Several weeks ago, I posted this list of ways that being a pastor's wife is both the most difficult and the most fulfilling life I can imagine. The responses I received confirmed that I am not alone in my thinking, but they also suggested that maybe there is a need for some practical ways to focus on the fulfillment side of that equation rather than so easily feeling smothered by the difficulty.
Certainly there are myriad resources which are far more helpful than *me,* but here is my best attempt to follow up to my previous thoughts.
If the question is, "How do I find joy in my role even when I feel surrounded by challenges that I am unequipped to handle," my first response is this--you do so very imperfectly. We all do. It's called being human rather than divine. BUT the response I like much better is this--ALMIGHTY GOD has your back. Big time. And he's better than perfect, because even the idea of perfect is limited by human definition. SO--in short, the way you find joy as a pastor's wife is to prepare yourself for the worst and then trust God to make it the best. Easier said than done, right? Yep. It is. Here's a little more to elaborate on that thought (but it's still easier to write than do)--
Keep in mind that these examples are offering some of the "worst" things you can expect. This is not to suggest you will always be entrenched in all things negative. This is simply to help with the advice above. PREPARE for the worst. If your experience is not so bad, praise God!
If you are a pastor's wife, part of your husband's job is to speak out against sin. Hopefully, never without following up with a message of grace. But even so, generally speaking, people don't enjoy this. Pray that God will bless you with congregants who receive the sharpening well and REJOICE when that happens, but realistically, you shouldn't expect this to be the norm. As my husband would say, people don't like to to be poked in their idols. At best, it may make them sulky or depressed or uncomfortable around you. But worse, it might make them angry and belligerent toward your husband and maybe even your entire family. Simply stated, you absolutely MUST NOT allow yourself to take this personally. God is in the business of sanctification. Just pray and let him do his job. When you see people finding freedom in Christ from the bondage of sin, it will more than outweigh any frustrations you face in relationships that aren't quite there yet.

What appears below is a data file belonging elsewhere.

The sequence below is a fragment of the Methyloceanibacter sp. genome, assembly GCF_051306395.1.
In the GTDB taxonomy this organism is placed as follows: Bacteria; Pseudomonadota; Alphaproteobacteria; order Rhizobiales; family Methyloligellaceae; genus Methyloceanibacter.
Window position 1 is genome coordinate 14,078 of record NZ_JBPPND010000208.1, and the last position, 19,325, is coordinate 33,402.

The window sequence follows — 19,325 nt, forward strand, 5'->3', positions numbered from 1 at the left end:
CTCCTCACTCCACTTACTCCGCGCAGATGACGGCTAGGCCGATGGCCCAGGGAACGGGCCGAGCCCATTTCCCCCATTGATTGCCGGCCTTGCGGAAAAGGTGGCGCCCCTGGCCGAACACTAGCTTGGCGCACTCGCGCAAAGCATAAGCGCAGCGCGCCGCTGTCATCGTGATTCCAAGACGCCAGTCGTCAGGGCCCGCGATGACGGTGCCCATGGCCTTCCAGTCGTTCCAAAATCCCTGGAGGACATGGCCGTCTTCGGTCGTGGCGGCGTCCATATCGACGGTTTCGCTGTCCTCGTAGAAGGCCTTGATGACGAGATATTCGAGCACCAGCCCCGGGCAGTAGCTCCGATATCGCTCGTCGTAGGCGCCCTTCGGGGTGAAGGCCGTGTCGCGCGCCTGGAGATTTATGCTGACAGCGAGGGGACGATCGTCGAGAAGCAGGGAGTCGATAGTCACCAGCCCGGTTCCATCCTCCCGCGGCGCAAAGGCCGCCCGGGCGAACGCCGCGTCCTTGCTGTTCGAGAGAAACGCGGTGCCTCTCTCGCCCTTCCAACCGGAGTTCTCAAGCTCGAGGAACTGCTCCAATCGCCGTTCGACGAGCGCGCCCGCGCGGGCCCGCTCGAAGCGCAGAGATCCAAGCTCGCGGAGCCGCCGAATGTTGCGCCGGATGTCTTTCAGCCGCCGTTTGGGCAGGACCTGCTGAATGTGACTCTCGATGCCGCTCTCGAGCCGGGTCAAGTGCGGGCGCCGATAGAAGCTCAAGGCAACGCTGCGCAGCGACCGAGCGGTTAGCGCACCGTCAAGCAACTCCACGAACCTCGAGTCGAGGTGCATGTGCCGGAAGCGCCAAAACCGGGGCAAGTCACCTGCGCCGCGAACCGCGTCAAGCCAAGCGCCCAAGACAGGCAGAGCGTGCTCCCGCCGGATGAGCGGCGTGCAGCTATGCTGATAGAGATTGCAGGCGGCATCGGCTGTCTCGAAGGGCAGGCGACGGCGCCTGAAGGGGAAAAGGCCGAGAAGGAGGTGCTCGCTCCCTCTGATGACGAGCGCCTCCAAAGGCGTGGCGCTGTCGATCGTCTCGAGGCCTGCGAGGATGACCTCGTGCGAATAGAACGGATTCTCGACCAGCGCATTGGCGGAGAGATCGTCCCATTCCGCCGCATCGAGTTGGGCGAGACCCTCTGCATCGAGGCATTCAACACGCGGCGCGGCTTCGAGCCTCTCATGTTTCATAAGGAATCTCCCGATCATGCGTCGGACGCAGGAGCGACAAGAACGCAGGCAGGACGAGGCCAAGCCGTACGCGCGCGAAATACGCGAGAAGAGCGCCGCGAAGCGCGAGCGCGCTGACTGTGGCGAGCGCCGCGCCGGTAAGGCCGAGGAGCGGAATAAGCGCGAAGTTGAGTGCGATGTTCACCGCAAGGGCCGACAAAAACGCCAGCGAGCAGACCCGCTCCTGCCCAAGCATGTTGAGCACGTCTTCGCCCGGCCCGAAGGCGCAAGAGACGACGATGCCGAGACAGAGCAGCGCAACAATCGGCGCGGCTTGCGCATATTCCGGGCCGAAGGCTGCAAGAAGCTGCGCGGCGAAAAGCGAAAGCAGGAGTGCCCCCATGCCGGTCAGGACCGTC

If your husband is proclaiming the gospel regularly, without question, there will be those who disagree with him. The Bible promises this. The gospel is foolishness to those who are perishing, and any pastoral role should include proclaiming the gospel to those who don't know it yet. Pray that God will soften hearts and have the good news find purchase in their souls, but until that happens, be aware that many will disagree with the message and some may do so in unsavory or even vitriolic ways. Don't lose heart. I assure you this is a better scenario than speaking only to those who are in 100% agreement. When that is the case, evangelism likely isn't taking place. Though not always (in the case of arguments which are about something other than the gospel message), many times disagreements indicate that seeds are being planted. It may appear that the soil is rocky or dry, but that is not your concern, nor your husband's. Your call is to be obedient to share the message he's given you and support your husband as he does the same. God will sort out the rest. Rest in the confidence that you don't have to (nor can you) be in charge of changing people's hearts or behavior.
Because of the fact that much of your husband's communication is one-sided, there is a strong possibility he will be misunderstood at times, maybe often. Sermons and writings and other forms of communication that don't involve interactive dialog allow ample opportunity for misunderstanding and misinterpretation. Pray for and BE GRATEFUL FOR those who will take the time to follow up and clarify concerns. Many times these are some of the most beneficial conversations you or your husband will have. However, realize that just like you, everyone you or your husband communicates with in any form is a sinner. This means they may very well respond in sinful ways, making assumptions or even accusations that just aren't true or relevant. The further you or your husband's ministry reaches, the more likely these scenarios may be. People may assume they know him (or you) based on what they've read or heard, when very seldom do they have complete information which gives them a balanced or accurate picture.